The beginning of Oyster City Brewing Company
The story of Oyster City Brewing Company starts with Rex, Cassie, and Susan, who own the Owl Café in Apalachicola. They opened up a bar called The Tap Room, and people kept coming in and asking,” what’s your local beer?” At that time there wasn’t one. After hearing that question many times, the trio began to ponder what it would really take to open a brewery in the Oyster City. The first step was a home for this new business, so they began acquiring the building across from the Owl Café. The answer was not far from the café.
In a previous life, the building had been a bar called The Oasis. “It was an old Florida bar where the all the shrimpers and fishermen came to, and the city had outgrown it,” says Oyster City Brewing’s Director of Operations Clayton Mathis. “The building was closed up and was available.” Since the building was built as a bar and not a brewery, a few adjustments had to be made, but the group had found a home for Apalachicola’s first local brewery.
After acquiring the building, the brewery needed someone to steer the brewing. The group hired brewer Jamie Ray as a consultant in 2013. Ray has brewed beer all over the United States, and he would help Oyster City with their initial launch and then return to work for the brewery in 2019. The ownership group worked with Ray and started brewing test batches of beer while they were converting the Oasis building into the home of Oyster City Brewing Company.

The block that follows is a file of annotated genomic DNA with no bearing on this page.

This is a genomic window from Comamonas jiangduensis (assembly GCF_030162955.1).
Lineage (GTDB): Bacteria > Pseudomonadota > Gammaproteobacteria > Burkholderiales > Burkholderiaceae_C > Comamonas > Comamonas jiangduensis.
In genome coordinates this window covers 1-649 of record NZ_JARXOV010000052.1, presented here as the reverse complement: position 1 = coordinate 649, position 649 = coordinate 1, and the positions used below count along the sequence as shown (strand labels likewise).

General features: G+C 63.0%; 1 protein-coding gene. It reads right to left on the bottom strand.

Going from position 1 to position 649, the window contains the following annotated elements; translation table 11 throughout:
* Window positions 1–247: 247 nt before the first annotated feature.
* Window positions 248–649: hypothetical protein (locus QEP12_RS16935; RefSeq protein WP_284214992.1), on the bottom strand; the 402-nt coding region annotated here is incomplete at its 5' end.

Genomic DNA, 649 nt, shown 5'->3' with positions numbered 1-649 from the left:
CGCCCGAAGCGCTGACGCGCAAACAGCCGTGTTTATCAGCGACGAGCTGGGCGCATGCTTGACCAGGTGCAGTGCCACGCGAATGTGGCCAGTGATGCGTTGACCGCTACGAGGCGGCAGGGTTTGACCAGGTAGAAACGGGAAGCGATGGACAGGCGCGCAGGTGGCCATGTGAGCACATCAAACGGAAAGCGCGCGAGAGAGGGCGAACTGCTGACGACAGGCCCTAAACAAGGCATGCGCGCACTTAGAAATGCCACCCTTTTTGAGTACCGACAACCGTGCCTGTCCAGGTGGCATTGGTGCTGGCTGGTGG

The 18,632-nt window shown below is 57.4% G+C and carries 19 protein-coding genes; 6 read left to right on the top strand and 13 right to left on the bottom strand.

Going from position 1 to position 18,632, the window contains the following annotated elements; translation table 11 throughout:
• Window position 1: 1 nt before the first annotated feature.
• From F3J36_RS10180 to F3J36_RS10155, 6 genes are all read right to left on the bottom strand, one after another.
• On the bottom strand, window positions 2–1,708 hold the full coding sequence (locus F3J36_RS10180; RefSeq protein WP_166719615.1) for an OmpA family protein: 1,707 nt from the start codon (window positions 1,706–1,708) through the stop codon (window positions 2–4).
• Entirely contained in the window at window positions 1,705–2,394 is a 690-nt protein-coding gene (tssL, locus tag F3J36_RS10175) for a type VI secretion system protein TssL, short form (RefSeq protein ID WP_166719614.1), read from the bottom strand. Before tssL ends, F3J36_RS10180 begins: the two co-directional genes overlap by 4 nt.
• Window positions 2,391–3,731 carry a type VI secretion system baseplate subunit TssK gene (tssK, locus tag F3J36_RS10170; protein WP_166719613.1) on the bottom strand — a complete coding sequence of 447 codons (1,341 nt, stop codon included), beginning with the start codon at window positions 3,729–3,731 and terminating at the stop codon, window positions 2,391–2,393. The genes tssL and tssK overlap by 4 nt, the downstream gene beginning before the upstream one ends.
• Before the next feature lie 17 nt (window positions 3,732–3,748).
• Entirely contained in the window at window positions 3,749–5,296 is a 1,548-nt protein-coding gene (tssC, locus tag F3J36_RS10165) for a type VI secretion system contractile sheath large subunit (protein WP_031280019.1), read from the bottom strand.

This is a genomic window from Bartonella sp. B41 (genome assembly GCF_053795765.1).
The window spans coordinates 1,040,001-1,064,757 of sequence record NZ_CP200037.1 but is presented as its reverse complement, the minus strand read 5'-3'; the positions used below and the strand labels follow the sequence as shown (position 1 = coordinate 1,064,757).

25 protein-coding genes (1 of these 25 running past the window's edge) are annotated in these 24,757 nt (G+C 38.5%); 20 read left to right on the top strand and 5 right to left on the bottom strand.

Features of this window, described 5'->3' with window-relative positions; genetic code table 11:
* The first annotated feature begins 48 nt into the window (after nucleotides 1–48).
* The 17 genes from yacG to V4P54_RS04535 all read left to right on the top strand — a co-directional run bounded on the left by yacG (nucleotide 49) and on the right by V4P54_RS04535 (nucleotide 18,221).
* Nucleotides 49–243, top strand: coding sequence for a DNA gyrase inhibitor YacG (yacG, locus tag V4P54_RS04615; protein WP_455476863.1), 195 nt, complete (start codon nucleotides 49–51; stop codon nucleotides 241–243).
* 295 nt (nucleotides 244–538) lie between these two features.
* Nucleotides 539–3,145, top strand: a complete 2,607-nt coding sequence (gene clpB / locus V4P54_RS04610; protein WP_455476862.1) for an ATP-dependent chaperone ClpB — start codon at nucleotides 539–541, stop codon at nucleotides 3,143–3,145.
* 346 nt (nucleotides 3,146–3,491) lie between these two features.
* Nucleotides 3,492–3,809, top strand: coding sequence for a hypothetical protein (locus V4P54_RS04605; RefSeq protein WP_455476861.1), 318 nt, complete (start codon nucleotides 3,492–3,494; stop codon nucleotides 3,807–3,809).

It took over eight months to get the building ready for its new life as Apalachicola’s local brewery. Once the building was ready, the team installed fermenters and their brewhouse and set to work. The first official beer of Oyster City Brewing was Hooter Brown Ale. Clayton remembers that, “Jamie came in and worked on the recipe for a brown ale and used Tupelo honey – it was so abundant back in 2013-2014.” After some tweaks, Hooter Brown Ale was born. “That is what Oyster City is, though. It was built on Hooter Brown.”
Oyster City Brewing Company opened in June of 2014, selling beer on tap and sending beer into distribution. As a brewery favorite and Oyster City’s first beer, Hooter Brown was the first beer sent out in both cans and kegs, followed by Mill Pond Dirty Blonde, then shortly afterward Apalach IPA.
In 2015, after establishing himself as a brewer and working through the jobs in the brewery, Clayton became the brewery’s Director of Operations and helped to shape Oyster City’s core lineup of beers.
Oyster City Brewing’s core beer lineup now consists of:
Hooter Brown Ale: A robust ale made with local honey harvested upriver at Owl Creek. Full-bodied and easy-drinking thanks to rich honey and chocolate malts.
Mangrove Pale Ale with Mango: Classic pale ale with malty body, hopped with Centennial and Cascade hops. Fermented with mangoes reminiscent of heavenly days spent in tropical climes.
Apalach IPA: An IPA with caramel malt body with appearances by centennial, citra, chinook hops.
Mill Pond Dirty Blonde: An “almost easy ale” with a well-balanced, crafty malt structure and hopped with Ahtanum hops. Pairs well with oysters, sunny beaches, and salt water.